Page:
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within the 28 days. it gives you much more of a picture. as to the series that netflix views have a chilly been such an vault. ok, that's the streaming giant that's been shaking things up. let's turn to the political news outlets that have in their own ways been shaking things up. jack, you've been on the media show before back in 2017 at that point you had the most shared piece of any news outlook during the 2017 election. for listeners who don't know, what is the london economic? the london economic was born seven years ago, largely out of the financial crash, and it was a paper that was trying to explain to regular people whatjust happened, really, and why they were suffering the effects of a great market explosion without the jargon and the complicated bids. without the jargon and the complicated bits.
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we've effectively grown into what i would describe as a metropolitan publication with a metropolitan mind—set. it's progressive and liberal, with inclusive viewpoints, but we also promote entrepreneurialism. we understand how businesses can provide solutions. you say you're metropolitan — does that mean that you're not interested in appealing to readers who are from the traditional red wall areas, that's not of interest to you? i wouldn't say that viewers per se, we wouldn't draw a line under any sort of audience anywhere, really. we are a newspaper. we are here to serve quite a clearly defined demographic and so i guess in some regards that may be true, yeah. 0k.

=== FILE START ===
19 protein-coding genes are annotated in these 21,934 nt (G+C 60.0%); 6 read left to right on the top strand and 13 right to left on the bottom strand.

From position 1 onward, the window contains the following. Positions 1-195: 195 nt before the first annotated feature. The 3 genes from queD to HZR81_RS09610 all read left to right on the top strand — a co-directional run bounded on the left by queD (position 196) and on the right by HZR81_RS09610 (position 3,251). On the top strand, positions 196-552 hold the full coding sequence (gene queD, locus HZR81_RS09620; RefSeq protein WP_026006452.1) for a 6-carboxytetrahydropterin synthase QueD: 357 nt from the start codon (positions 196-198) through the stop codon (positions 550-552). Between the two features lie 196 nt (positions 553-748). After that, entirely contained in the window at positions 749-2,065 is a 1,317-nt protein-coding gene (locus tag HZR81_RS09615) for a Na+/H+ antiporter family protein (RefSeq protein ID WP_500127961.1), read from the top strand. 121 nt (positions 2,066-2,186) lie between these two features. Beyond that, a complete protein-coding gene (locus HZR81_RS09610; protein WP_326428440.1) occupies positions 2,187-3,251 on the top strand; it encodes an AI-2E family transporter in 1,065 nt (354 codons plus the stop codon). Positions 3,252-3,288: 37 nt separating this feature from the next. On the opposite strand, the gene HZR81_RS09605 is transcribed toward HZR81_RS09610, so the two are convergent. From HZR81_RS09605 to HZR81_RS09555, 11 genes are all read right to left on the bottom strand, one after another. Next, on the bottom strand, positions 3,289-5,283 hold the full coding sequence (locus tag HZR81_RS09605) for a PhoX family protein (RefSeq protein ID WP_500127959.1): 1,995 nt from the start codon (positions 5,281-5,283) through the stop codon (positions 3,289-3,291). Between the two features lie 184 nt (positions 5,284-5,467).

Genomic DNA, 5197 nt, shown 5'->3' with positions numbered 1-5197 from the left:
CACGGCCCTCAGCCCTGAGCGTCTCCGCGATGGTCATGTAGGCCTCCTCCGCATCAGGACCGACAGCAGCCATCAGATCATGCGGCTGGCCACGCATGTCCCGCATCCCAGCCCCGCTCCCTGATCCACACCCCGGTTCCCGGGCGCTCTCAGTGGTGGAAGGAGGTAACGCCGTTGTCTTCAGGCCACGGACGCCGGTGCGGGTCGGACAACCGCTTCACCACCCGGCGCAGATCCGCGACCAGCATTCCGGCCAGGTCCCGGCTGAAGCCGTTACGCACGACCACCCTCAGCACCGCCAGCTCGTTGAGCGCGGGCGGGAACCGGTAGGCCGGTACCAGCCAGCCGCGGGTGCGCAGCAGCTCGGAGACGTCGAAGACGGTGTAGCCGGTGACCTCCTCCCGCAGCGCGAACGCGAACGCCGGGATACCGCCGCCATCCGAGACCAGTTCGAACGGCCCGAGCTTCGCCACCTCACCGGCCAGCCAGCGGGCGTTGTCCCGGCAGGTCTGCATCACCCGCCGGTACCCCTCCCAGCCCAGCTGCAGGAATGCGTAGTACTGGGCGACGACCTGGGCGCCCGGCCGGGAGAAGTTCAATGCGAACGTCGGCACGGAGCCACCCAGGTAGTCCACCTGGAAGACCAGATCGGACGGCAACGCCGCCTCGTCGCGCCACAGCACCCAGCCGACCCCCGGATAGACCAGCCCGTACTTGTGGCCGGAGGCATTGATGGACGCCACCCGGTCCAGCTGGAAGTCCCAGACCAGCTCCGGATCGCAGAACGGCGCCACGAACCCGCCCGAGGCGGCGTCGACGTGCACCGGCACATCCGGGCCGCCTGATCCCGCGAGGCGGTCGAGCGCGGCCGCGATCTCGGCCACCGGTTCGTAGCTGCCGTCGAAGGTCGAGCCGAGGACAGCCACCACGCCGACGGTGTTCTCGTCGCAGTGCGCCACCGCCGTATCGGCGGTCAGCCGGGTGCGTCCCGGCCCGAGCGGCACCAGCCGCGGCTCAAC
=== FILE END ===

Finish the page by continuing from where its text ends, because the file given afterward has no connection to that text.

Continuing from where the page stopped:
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you do also have a deliberately tabloid feel. i was very tempted in the office earlier to open the story "watch a naked man stroll down london street before his semi—clothed pal knocked a cyclist off bike." fantastic. but that's click bait, isn't it? is that how you make money? no, not at all. to touch on the tabloid nature of the newspaper, i agree, i think that tabloid has become sort of like polluted by the red tops. what we were doing right at the start was trying to make more complicated matters such as politics and economics accessible. obviously, like any newspaper, we are notjust a politics newspaper we have food and sport and lifestyle pages. we obviously try to cater